Many elements have to come together if Canada is to significantly reduce its greenhouse gas (“GHG”) emissions. There is now a technical consensus that “electrification” – the replacement of fossil fuels with electricity as an energy source – is a necessary condition for decarbonization, and that electrification will require that zero/low-emission electricity generation double or triple by 2050. In this first of a series of electricity-oriented climate-related posts, I summarize the electrification modelling evidence and analyse it in historical context. In the doom and gloom of current climate news, electrification is a relatively good news story. From the supply side, it shows that deep decarbonization (reductions of 80% or more in GHG) is feasible at current GDP and population
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Many elements have to come together if Canada is to significantly reduce its greenhouse gas (“GHG”) emissions. There is now a technical consensus that “electrification” – the replacement of fossil fuels with electricity as an energy source – is a necessary condition for decarbonization, and that electrification will require that zero/low-emission electricity generation double or triple by 2050. In this first of a series of electricity-oriented climate-related posts, I summarize the electrification modelling evidence and analyse it in historical context.
In the doom and gloom of current climate news, electrification is a relatively good news story. From the supply side, it shows that deep decarbonization (reductions of 80% or more in GHG) is feasible at current GDP and population growth rates. Because of its energy-efficiency and other conservation measures, electrification would result in reduced energy use while providing us with the same level of “energy services”. However, while there is an appreciation of electrification among many decision-makers and analysts, it has not yet led to significant action (like so many other aspects of climate policy). Some of the reasons are the same political economy challenges to any climate action. But other reasons relate to disagreements among stakeholders on how decarbonization should occur. I discuss these aspects after I summarize the models.
Energy Models and a Hypothetical Example
Climate models have been instrumental in driving the policy discussion about the need for decarbonization. The models I review here are not climate models. Rather, they are economy-wide models that forecast energy demand across sectors (residential, transportation and industrial) and then “construct” electricity and carbon infrastructure to estimate GHGs. Such models can either be calibrated to achieve a determined level of GHGs or can simulate the impact of specific policies.
I present the following hypothetical electrification example to assist lay readers in understanding these models. According to the 2019 National Inventory Report, Canada’s 24 million “light-duty” internal combustion engine (“ICE”) cars/SUVs/trucks account for 83 Mt of GHGs (11.6% of the total of 716 Mt) and use 1,080 Peta Joules (PJ)/year of energy (gasoline and diesel). On average, each vehicle is driven about 16,000 km/year, which equals about 384 billion vehicle-kilometres travelled (“VKT”)/year. What would be the electricity, emissions and energy impact of electrifying overnight the “energy services” provided by those 384 billion VKTs? There are a couple of ways of calculating the electricity impact. One is to multiply the average energy use of an EV (about 0.19 Wh/km) times 384 billion VKTs, which equals about 73 TWh of electricity. Another is to multiply the annual average electricity use of an EV (3.06 MWh) times 24 million vehicles, which also equals about 73 TWh. This amount of electricity would be an increase of 11.2% from Canada’s 2017 generation of 650 TWh. The emissions impact would be an elimination of 83 Mt, assuming the additional electricity is zero-emission. Electric motors are more energy efficient than ICEs, which is why we see EVs would use only one-quarter (263 PJ = 73 TWh) of the energy used by ICE vehicles (1,080 PJ), and would result in a 9.9% reduction in Canada’s final energy use.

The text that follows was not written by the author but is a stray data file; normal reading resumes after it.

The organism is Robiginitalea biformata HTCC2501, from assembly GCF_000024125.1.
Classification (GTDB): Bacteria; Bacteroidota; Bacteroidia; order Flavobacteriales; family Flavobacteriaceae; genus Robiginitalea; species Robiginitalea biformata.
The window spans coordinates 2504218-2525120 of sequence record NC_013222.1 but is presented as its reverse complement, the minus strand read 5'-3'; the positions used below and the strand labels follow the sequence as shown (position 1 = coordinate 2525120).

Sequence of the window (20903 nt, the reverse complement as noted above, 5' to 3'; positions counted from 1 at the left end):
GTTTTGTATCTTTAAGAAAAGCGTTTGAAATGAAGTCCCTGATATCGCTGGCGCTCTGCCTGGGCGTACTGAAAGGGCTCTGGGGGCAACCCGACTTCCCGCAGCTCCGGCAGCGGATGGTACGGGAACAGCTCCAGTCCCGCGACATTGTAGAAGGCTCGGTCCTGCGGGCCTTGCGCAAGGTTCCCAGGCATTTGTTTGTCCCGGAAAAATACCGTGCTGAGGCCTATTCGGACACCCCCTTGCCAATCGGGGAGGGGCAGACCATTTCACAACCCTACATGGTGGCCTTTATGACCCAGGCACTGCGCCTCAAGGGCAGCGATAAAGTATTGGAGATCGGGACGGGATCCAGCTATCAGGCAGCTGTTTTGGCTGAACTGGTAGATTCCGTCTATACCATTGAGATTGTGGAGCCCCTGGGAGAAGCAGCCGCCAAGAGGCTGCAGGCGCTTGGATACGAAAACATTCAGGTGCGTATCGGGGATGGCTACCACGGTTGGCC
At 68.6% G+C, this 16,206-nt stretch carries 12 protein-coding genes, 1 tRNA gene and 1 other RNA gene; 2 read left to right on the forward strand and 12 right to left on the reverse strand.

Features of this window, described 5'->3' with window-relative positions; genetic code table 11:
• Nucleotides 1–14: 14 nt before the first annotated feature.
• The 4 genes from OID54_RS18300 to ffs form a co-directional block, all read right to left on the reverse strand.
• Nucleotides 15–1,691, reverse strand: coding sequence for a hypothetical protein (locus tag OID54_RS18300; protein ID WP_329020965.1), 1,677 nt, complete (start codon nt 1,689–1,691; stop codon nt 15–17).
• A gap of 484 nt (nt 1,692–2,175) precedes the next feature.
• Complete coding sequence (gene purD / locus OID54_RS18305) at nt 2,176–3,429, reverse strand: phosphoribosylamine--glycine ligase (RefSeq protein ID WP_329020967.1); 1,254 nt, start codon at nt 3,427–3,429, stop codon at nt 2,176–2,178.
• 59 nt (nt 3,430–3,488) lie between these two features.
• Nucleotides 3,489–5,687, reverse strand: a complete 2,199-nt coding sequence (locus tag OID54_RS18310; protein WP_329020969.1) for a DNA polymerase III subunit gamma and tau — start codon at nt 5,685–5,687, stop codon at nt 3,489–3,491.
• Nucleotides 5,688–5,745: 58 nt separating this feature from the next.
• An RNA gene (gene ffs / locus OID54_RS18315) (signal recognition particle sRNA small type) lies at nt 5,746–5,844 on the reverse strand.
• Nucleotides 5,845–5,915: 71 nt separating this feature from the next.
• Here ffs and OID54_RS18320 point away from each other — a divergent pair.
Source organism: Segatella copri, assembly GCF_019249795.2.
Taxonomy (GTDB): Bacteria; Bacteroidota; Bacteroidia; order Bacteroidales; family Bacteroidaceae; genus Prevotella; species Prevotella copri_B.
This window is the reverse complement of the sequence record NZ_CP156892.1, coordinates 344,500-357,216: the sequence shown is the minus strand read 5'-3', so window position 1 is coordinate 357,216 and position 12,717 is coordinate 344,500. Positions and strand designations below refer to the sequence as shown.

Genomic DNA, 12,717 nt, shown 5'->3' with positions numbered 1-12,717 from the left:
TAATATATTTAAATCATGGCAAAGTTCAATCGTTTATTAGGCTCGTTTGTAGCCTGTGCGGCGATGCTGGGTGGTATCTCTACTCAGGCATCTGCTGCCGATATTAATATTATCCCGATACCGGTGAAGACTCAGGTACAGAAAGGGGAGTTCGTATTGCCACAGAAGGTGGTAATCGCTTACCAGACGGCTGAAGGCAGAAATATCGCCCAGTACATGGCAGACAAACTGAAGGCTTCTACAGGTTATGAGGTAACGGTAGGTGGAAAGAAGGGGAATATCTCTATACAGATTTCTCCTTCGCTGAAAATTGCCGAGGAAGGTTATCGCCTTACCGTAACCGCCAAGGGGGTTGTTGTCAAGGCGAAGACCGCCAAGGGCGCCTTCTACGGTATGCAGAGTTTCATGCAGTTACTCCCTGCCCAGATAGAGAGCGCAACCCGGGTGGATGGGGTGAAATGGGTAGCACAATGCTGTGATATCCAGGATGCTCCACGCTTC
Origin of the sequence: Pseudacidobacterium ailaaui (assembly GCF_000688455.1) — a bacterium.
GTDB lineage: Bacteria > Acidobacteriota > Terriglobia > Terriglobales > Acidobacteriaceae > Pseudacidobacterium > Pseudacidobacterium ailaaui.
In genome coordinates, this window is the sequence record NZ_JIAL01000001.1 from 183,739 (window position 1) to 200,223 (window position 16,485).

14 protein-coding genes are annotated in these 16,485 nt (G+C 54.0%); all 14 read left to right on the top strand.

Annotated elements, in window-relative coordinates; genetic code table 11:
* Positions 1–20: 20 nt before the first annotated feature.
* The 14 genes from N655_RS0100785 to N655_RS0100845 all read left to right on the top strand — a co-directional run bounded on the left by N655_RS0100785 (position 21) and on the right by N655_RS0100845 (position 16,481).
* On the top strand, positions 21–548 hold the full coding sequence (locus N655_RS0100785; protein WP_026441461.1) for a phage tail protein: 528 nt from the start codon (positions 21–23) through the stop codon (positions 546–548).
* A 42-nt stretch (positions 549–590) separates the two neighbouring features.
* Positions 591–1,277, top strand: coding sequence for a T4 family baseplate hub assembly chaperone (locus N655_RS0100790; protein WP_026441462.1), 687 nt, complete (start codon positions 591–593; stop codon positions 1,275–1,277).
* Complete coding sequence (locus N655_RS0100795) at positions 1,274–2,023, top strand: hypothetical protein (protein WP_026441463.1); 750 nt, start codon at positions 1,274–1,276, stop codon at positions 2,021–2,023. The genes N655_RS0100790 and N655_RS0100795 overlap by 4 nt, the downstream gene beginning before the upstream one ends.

This simple example shows the promise and challenges of electrification. To decrease GHGs by 11.6%, while maintaining the same level of “energy services”, we would need to add 11.2% of electricity, which would result in 9.9% economy-wide energy savings. One could see how aggregating this process across the economy would lead to decarbonization.
Summary of Decarbonization Models for Canada
These types of decarbonization models reached their policy apex in Canada via the Federal Government’s November 2016 “Mid-Century Long-Term Low-GHG Strategy” that noted that based on the results of a handful of such models (see below), achieving 80% GHG reductions by 2050 was technically possible via electrification. The Mid-Century Strategy was not a blueprint for action, but rather one of many inputs into Government’s “Pan-Canadian Framework” issued later that year.
Table 1 provides a summary of selected deep decarbonization models. It includes the three Canada-specific models included in the Mid-Century Strategy, and two later models. For context, it also includes three global models. Table 1 includes the 2050 electricity generation and the technology mix.
The first global model is in fact a series of models from last year’s IPCC “Global Warming of 1.5C” special report (“SR15”) that noted “the electrification of energy end use” was a common element of the 85 model scenarios (pathways) that were most most likely to keep global warming at or below 1.5C. Chapter 2 of the SR15 shows that the median increase in electricity generation of these 85 pathways is 125%. Note also that the IPCC’s median technology mix includes a “balanced” portfolio of non-emitting hydro, non-hydro renewables (wind, solar and others) and nuclear, as well as some residual fossil fuels.